As you’re probably well aware in a ten-day period, three different state governments in Australia proposed to introduce an electric vehicle tax based on kilometres driven.
The third state to do so was Victoria. This was a kick in the guts to many Australians who see a transition to electric vehicles being a positive step for this country.
If progressive Victoria has gone down this regressive path of implementing a kilometre tax on EVs, what chance does the remainder of Australia have?
Without going in to all the arguments of how vehicle taxes are collected and distributed it was inevitable that at some stage electric vehicles were always going to have to pay a bit extra based on their time on the road.
No one expected this now with less than 1% of the fleet being electric, especially when many potential owners see the only advantage to owning an EV is the lower running costs per km.
Most experienced EV owners know there’s far more other great reasons to own an EV, but getting that message across is very difficult, a negative headline in mainstream media will always win out over the positive fine print at the bottom of the page.
So why bring in an EV tax now?
Many are speculating that it’s a case of state governments introducing it while they still have the majority of the driving public on their side. Smart politics, call it sneaky if you will, but what’s more important is who’s pushing it behind the scenes?
No doubt the various industry groups that are going to suffer massively when electric vehicles dominate Australian roads.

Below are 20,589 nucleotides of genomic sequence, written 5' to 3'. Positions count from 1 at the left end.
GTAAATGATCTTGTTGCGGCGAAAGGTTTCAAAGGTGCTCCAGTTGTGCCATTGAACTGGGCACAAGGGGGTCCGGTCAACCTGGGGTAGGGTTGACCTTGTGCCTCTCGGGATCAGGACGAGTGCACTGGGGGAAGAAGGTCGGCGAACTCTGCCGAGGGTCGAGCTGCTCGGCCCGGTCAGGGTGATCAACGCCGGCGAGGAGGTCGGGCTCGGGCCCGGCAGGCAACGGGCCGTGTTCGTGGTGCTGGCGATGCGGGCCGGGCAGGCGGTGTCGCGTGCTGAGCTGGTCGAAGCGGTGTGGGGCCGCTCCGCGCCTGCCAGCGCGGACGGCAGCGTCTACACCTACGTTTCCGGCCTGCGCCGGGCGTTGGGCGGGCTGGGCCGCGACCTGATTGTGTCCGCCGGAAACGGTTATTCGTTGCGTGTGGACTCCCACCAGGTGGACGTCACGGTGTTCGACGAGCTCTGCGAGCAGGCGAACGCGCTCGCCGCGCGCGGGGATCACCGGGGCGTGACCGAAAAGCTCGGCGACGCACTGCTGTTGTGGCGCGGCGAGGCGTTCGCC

Recent history shows that the long-term wellbeing of Australia and its citizens never gets in the way of industry making a short-term dollar.
Proposing an EV tax is one thing, making sure it gets country wide media coverage is what it’s really all about, nothing beats the fear factor in suppressing progress.
Every month that sales of new EVs can be slowed is a big win for a number of industries, destroying the mindset that EVs are cheap to run delays uptake.
The best way to handle this is stay positive.
The majority of EV drivers are disappointed this new EV tax has been brought in so early in a country with almost no incentives, but we also know it’s hardly going to add too much in an EVs lifetime running costs (see example chart below).
The message has to be relayed to the buying public that there are far more benefits to owning an electric vehicle than is being portrayed.
We may not like the tax, but let’s not let the deniers win, stay positive and keep putting out the good word for electric vehicles.
- Calculations used per 1000kms
- Tyres $25
- Solar power @7cents $11.20
- Grid @30cents $48
- DC @45cents $72
- EV km tax @2.5cents $25
|Fixed Annual Costs for 15,000kms|
|Power Source Costs* (each calculated for 15,000km)|
*Power consumption is based on 16kWh per 100km
**Registration and insurance costs may vary for individuals from state to state
Note: The Driven will be hosting a free webinar this coming Wednesday on charging options at home and on the road. To find out more and to register, please click here.